Oberwolfach References on Mathematical Software

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The primary goal of 3D-XplorMath is to allow users with little or no programming experience to see, with minimal effort, concrete visual representations of many different categories of mathematical objects and processes. To accomplish this, objects from each category are described internally by well-designed, parameterized data structures, and for each category a variety of rendering methods is provided to permit visualization of objects of the category in ways that are appropriate for various purposes. Each of the hundreds of built-in objects known to the program is assigned carefully chosen defaults so that, when the object is selected from a menu, the program can immediately construct a standard example of the object and render it in an optimized view. The user may then use various menus and dialogs to alter the parameters describing the shape and coloration of the object, change the viewpoint from which it is seen, select different rendering methods, etc. Moreover, as its name suggests, the program can display objects such as surfaces, space curves and polyhedra using various stereo techniques. In addition to the many built-in objects known to the program, a user can create "user-defined" objects by entering formulas using standard mathematical notation. Visualizations created by the program can be saved in jpeg and other graphic formats and the data defining 3D objects can be exported to other 3D programs (e.g., Bryce or POV-Ray) in formats such as .obj and .inc. Both built-in and user-defined objects can depend on parameters, and the program can create morphing animations by moving along a path in the parameter space, and these animations can then be saved as QuickTime movies. Each of the built-in objects has associated to it a so-called ATO (About This Object) file that provides documentation for the object. An early and more developed version of the program, written in Object Pascal, runs under the Macintosh Operating System and a Java-based cross-platform version is now also available.

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CGAL is a collaborative effort of several sites in Europe and Israel. The goal is to make the most important of the solutions and methods developed in computational geometry available to users in industry and academia in a C++ library. The goal is to provide easy access to useful, reliable geometric algorithms The CGAL library contains: the Kernel with geometric primitives such as points, vectors, lines, predicates for testing things such as relative positions of points, and operations such as intersections and distance calculation, the Basic Library which is a collection of standard data structures and geometric algorithms, such as convex hull in 2D/3D, (Delaunay) triangulation in 2D/3D, planar map, polyhedron, smallest enclosing circle, and multidimensional query structures, the Support Library which offers interfaces to other packages, e.g., for visualisation, and I/O, and other support facilities.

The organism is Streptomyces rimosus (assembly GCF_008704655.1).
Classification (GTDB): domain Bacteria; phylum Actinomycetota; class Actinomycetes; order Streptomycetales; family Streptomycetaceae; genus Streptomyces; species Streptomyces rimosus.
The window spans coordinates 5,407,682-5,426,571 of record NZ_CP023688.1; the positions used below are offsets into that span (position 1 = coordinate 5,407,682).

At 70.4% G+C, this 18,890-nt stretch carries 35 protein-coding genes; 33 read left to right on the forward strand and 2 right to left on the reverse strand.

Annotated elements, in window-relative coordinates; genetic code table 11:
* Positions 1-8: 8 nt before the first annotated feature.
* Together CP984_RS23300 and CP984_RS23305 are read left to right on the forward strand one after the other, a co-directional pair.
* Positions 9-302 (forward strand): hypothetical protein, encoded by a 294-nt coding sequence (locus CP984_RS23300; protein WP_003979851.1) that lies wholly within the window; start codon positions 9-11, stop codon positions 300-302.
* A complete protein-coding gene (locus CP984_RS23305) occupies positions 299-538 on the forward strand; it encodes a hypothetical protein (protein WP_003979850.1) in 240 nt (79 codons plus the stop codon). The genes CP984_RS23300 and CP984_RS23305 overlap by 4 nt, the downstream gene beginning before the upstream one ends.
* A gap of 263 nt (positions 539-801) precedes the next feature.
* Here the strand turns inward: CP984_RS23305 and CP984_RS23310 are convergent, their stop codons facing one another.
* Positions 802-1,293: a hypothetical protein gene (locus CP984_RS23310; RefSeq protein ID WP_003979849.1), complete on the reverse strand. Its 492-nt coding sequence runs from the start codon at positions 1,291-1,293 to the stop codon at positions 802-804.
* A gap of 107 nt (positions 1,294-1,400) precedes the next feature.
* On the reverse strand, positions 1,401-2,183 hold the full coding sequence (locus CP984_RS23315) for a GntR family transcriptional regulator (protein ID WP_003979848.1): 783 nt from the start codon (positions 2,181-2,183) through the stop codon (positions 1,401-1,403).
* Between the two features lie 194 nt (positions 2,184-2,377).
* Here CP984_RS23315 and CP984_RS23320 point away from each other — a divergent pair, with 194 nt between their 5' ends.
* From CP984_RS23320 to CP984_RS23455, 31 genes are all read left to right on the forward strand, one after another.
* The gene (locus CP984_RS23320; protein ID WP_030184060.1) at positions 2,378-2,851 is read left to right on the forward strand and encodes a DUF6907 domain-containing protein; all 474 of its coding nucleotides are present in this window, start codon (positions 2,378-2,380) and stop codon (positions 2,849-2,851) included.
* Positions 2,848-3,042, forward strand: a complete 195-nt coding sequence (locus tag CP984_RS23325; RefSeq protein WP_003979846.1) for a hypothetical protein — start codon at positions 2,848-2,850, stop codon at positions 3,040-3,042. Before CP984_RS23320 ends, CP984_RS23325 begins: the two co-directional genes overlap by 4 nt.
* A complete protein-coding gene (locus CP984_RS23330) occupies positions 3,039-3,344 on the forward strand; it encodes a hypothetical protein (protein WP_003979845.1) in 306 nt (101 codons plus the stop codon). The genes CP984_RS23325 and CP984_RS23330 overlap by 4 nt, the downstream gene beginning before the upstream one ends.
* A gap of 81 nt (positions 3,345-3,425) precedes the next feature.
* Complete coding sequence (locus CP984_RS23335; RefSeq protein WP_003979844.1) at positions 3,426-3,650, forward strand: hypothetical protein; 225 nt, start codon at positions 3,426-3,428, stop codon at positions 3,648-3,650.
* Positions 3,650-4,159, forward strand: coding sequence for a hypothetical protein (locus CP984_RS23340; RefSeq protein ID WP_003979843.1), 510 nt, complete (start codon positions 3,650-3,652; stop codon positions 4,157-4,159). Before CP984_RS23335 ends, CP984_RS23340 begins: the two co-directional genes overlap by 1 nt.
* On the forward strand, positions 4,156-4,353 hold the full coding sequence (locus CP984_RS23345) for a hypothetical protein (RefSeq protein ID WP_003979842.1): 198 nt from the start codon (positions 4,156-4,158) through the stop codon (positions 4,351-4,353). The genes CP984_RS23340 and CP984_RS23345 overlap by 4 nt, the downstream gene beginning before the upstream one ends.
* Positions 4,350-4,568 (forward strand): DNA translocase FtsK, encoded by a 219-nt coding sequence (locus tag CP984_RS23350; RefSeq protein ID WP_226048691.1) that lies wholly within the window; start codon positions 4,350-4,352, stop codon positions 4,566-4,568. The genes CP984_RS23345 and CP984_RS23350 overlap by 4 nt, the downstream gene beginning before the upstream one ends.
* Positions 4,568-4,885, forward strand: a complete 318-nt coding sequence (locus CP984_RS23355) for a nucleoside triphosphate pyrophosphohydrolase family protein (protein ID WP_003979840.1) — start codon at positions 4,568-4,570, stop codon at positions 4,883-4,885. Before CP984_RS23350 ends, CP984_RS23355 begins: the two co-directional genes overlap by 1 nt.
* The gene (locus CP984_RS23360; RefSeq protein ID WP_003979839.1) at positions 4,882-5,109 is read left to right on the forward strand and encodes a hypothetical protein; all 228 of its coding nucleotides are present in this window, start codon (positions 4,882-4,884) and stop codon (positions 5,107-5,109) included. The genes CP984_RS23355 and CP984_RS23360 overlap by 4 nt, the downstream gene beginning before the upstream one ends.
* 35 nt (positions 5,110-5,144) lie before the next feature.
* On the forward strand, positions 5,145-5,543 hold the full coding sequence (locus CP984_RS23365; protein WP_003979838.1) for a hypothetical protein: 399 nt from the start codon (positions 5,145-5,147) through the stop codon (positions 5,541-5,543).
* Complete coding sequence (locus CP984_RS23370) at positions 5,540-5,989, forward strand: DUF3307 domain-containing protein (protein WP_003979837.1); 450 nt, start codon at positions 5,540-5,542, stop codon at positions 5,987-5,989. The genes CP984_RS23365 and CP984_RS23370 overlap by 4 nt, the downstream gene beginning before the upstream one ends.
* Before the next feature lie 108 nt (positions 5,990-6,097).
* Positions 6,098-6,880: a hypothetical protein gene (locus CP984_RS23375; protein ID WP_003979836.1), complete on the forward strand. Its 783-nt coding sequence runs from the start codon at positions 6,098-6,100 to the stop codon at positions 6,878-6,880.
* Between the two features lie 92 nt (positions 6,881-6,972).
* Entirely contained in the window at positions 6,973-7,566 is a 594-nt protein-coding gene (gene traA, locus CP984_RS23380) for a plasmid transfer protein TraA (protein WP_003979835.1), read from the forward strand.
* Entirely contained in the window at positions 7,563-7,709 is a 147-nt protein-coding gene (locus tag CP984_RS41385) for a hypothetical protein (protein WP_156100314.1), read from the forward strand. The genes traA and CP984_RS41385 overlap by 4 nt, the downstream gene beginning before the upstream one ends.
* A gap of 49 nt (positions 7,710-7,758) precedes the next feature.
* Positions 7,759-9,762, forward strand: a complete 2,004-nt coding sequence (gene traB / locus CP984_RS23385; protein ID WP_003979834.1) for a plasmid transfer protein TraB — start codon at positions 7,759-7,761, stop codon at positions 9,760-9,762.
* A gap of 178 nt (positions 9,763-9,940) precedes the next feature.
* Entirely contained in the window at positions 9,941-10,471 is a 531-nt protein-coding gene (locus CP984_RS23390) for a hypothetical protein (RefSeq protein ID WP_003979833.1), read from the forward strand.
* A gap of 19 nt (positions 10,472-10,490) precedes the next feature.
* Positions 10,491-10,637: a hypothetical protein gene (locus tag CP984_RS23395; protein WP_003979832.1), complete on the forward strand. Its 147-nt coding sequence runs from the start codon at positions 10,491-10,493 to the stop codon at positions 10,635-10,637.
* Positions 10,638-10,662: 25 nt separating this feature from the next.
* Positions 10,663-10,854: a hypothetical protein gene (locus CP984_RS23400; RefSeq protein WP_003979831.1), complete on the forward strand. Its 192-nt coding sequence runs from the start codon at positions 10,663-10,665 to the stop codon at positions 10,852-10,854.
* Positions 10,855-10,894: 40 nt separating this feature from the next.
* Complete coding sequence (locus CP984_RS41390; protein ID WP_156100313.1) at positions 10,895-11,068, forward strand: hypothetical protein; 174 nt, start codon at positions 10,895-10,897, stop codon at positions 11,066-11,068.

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Cinderella is a software system for doing geometry on a computer. The new version Cinderella.2 also includes physics simulations and algorithmic elements.

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ePiX, a collection of batch-oriented utilities for *nix, creates mathematically accurate line figures, plots, and movies using easy-to-learn syntax. LaTeX and dvips comprise the typographical rendering engine, while ImageMagick is used to create bitmapped images and animations. The user interface resembles that of LaTeX itself: You prepare a short scene description in a text editor, then compile'' the input file into a picture. Default output formats are eepic (a plain text enhancement to the LaTeX picture environment), eps, pdf, png, and mng.

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Xeukleides is a frontend for editing and viewing figures described by the language Eukleides (which provides simple and powerful commands for creating elementary Euclidean geometry figures).

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